The storyline of A Casualty of Power revolves around the main character Hamoonga Moya. Hamoonga, a resident of Kitwe from a humble background raised by a single mother in Kwacha, one of Kitwe’s most notorious townships, moves to Lusaka to study journalism. He is the first one in his family to attend college and he has high hopes. He enjoys his studies and makes friends. He is also involved in a discussion group with a handful of other students. This is perhaps the most engaging part of the novel. In vivid portrayals of the students’ debates, who have differing opinions on the Chinese presence in Zambia, Chipanta presents a nuanced, multi-perspective narrative. One of the recurring tropes in these discussions and in the novel as a whole is the role that the Zambian government plays in all of this. His (fictitious) government turns a blind eye to violations of the labour law and safety requirements and is involved in large-scale corruption.
Hamoonga’s hopes for a prosperous future are shattered as he gets in the way of a high government official. He ends up as a political prisoner and serves several years in jail where he experiences brutal torture. After his prison sentence, a broken and destitute Hamoonga returns to his home town Kitwe. Without having finished his degree, he has no other opportunity but to take up a job in a Chinese-owned mine as an unskilled labourer. Soon he gets involved in organized protest. He rises to become the number one spokesperson of the labour movement, unafraid of both the Chinese mine owners and the Zambian government officials and unionists. But soon he finds himself again trapped in the dangerous web of politics and corruption. Hamoonga’s life is full of hardships, yet there are various humorous passages in the novel, and especially at the end one cannot miss the glimpse of hope Chipanta weaves into his narrative.
Chipanta’s portrayal of the Chinese main character of the story, Jinan Hu, is another example of his careful attempt to look at the problem from various perspectives. The novel starts off with a violent scene in which Jinan Hu shoots and kills one Zambian mine-worker during a labour protest. But through the pages, the reader gets to see Jinan from a different perspective. His and his family’s struggle to eke out a living in one of China’s megacities and Jinan’s tragic loss of his wife and son in an accident has turned the decent husband and father into a sad and bitter man.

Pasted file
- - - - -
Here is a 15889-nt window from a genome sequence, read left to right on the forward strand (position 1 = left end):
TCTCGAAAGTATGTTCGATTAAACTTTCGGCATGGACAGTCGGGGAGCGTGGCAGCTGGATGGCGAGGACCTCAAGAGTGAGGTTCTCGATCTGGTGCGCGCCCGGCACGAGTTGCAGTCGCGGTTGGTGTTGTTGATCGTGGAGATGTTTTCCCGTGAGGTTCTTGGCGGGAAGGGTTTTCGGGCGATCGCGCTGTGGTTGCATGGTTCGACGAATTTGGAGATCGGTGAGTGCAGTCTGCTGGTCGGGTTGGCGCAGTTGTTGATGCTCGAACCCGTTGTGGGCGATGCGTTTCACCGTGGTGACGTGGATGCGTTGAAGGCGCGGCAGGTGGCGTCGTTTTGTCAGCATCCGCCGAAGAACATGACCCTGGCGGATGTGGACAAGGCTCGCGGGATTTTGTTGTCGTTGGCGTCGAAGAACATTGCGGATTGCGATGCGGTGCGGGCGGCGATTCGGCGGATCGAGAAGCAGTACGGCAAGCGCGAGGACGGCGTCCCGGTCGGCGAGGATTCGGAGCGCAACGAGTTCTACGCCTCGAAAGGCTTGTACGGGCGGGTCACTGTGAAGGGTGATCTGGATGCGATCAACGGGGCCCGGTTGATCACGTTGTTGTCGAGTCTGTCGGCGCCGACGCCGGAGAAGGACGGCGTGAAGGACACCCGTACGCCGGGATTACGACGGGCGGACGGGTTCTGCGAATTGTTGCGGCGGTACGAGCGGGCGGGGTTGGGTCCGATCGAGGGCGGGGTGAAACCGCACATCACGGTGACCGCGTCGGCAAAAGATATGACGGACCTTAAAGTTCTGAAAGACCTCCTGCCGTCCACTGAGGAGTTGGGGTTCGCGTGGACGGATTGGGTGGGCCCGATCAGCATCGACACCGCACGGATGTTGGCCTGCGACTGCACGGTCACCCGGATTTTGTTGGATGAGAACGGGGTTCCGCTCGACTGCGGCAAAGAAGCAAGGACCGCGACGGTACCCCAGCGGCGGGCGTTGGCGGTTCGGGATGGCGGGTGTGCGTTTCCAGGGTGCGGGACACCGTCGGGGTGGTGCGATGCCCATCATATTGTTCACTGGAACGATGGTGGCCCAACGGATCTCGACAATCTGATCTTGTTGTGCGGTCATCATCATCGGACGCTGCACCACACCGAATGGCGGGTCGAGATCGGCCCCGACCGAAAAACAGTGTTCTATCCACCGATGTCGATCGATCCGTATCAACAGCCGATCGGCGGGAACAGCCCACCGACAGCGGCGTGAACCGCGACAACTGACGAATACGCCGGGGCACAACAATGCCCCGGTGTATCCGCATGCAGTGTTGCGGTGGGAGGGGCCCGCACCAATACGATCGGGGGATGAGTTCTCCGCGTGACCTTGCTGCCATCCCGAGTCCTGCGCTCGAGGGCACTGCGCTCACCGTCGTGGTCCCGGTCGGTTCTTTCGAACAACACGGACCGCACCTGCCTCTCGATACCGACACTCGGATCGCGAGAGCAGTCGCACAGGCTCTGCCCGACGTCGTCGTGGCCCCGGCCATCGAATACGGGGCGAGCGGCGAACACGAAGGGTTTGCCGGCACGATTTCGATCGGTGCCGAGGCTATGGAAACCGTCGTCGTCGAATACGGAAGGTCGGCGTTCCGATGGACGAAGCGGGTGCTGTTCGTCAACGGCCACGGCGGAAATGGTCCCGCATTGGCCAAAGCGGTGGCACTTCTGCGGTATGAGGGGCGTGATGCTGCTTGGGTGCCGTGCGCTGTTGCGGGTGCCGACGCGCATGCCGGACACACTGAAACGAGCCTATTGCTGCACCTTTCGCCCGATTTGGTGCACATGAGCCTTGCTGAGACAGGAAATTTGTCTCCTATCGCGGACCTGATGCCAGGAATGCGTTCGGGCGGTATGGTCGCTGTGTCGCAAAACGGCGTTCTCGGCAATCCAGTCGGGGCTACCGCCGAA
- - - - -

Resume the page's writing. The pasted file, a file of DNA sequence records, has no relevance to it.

Although A Casualty of Power is a work of fiction, the story has various not always subtle references to Zambia’s recent political history, the most curious being the failed coup attempt against the first president in 1980. Another is the analogy that several characters in the novel draw between the struggle for independence, a struggle whose base were the strong trade unions, and the new struggle against neoliberalism and its foreign investors, many of them Chinese. While in both struggles the grievances were similar, the ones responsible for the conditions in the mines have changed. It is no longer the colonial government, but the Zambian one that must be held responsible. Chipanta’s account could be interpreted as a critique of Zambia’s ruling class and its unions that have grown into opportunistic self-serving organizations.
Despite all the historical references A Casualty of Power, is a piece of fiction with all the liberties that come with it, and that is what it makes is such a good read. Mukuka Chipanta’s debut is a thoughtful piece of fiction and interestingly written, if albeit the countless tragedies in Hamoonga Moya’s life leave the reader exhausted. It is a very welcome contribution not only to the debate about Chinese-Zambian relations, but also to the Zambian literary world, and African literature in general.